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Visceral Blues...

By Marc Zisman |

Another artist, another lockdown album. Like so many other musicians, Seasick Steve has been compelled to make the most of the pandemic, by recording...

And as this gentleman is in the business of making the most visceral blues, this exercise suits him perfectly. Especially as, as the title suggests, Blues in Mono foregrounds the genre's foundations by paying tribute to the acoustic blues, the country blues of the first half of the twentieth century with a collection of covers of songs by masters like Mississippi Fred McDowell (Fred's Worried Blues), Charlie Patton (Moon Going Down), Willie Dixon (My Babe), Mississippi Joe Callicott (Laughing to Keep From Crying), K.C. Douglas (Whisky Headed Woman), Lightnin’ Hopkins (Buddy Brown) and, closer to our times, R.L. Burnside (Goin' Down South and Miss Maybell).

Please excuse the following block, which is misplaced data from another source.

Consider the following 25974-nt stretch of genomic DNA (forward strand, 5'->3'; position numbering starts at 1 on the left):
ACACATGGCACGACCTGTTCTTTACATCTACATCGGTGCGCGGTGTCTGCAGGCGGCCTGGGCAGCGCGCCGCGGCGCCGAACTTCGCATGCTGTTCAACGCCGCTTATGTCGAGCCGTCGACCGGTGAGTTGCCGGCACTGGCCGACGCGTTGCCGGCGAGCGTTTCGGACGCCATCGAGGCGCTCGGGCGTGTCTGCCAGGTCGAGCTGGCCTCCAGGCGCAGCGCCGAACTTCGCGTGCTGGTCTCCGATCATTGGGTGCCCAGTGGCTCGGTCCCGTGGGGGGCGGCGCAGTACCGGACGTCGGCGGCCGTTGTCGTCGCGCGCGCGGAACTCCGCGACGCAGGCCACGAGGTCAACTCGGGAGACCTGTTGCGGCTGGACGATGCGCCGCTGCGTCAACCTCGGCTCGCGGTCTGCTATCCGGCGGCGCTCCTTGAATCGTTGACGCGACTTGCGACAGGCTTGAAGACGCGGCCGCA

Nevertheless, Steve slips four strong original compositions into the deck, such as Well, Well, Well, which is sure to delight his fans. Deprivation, despoliation, loneliness: there is no artifice here to distort the conversation between him and his guitar, which he carries on in his rough-hewn voice. A back-to-the-roots record, picked up nicely on an old 1940s microphone, just to lend even more authenticity to the proceedings. Raw, brutal, lacking in surprises: but it warms the soul and the heart.


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